ANZ's Truckometer is showing early signs of the impact of drought on economic activity.
The heavy traffic index, which reflects truck flows along roads selected to provide a close real-time match to gross domestic product, fell 2.7 per cent last month.
ANZ economist Sharon Zollner said the fall in truck volumes was primarily on South Island roads and captured the early end to the dairy season, particularly on the West Coast whose soils are unusually reliant on regular rain.
"Given that the North Island is a more important dairying region the index may therefore be a month ... ahead of itself in terms of the overall GDP impact," she said.
"We suspect we will see North Island truck movements hit in April."
The last time traffic flows diverged this strongly between the two islands was in the 2008 drought, which was worse in the North Island.
For the March quarter as a whole the heavy traffic index was down 1.2 per cent on the December 2012 quarter.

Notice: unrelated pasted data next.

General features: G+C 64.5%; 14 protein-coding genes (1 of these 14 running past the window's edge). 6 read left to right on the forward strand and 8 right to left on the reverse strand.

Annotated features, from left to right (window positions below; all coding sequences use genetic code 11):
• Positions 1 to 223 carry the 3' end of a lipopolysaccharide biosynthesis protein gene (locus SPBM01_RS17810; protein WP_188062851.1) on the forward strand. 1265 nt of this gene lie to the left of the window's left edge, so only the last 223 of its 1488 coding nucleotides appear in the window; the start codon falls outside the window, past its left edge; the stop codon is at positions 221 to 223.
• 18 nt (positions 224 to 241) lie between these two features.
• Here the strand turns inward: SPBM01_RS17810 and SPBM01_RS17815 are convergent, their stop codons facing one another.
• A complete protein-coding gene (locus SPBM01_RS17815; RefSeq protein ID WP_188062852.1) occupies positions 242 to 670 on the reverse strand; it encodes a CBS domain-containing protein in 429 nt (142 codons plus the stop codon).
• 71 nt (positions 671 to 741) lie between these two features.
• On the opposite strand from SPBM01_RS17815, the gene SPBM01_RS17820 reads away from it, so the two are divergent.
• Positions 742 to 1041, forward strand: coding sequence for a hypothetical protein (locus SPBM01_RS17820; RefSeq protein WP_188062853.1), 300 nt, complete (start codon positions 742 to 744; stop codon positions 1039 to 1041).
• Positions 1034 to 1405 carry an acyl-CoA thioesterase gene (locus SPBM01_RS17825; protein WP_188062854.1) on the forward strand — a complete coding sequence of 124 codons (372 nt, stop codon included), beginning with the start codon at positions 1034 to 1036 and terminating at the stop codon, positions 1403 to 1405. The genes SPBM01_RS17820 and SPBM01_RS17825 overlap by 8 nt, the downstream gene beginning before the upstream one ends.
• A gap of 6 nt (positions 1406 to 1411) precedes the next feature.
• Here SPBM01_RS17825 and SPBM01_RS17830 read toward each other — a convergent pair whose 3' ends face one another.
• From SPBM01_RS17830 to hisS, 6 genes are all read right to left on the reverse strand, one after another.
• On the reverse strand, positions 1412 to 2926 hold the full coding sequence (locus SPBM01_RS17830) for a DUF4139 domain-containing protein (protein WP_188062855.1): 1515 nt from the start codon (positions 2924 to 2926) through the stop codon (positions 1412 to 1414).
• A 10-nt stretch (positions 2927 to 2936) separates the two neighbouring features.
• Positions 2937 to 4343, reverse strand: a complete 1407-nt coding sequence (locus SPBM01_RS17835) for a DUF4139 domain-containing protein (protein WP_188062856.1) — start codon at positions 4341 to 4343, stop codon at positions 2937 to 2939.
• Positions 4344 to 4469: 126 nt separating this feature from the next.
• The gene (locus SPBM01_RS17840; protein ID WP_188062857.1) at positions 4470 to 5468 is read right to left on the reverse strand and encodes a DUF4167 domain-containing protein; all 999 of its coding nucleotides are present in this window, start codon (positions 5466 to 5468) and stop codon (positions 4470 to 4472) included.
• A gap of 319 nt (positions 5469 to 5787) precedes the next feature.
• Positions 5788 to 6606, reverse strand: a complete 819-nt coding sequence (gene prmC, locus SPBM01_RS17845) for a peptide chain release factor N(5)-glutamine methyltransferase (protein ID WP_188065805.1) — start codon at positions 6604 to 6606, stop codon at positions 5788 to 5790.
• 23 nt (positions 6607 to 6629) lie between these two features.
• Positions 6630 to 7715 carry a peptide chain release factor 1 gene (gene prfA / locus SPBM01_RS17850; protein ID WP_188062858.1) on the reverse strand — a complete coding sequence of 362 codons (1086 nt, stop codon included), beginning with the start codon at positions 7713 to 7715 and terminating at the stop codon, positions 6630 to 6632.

"I think the index overstates the case for a negative GDP result but after a 1.5 per cent increase [in December quarter GDP] you would expect some recoil.
"We do have a stop-start recovery. That said, other indicators for the March quarter have been coming out quite respectable."
They include NZIER's quarterly survey of business opinion, released on Tuesday.
Much of the stellar December quarter GDP result was driven by strong consumption, as the pick-up in the housing market encouraged some spending above what income growth would normally justify, Zollner said.
"That kind of impetus, while it can't be sustained in the long run, may well persist for more than one quarter."
Meanwhile, the light traffic index, which is based on car and van movements, and which provides a steer on activity six months ahead, had also pointed to a weaker March quarter but was more positive about the June and September quarters.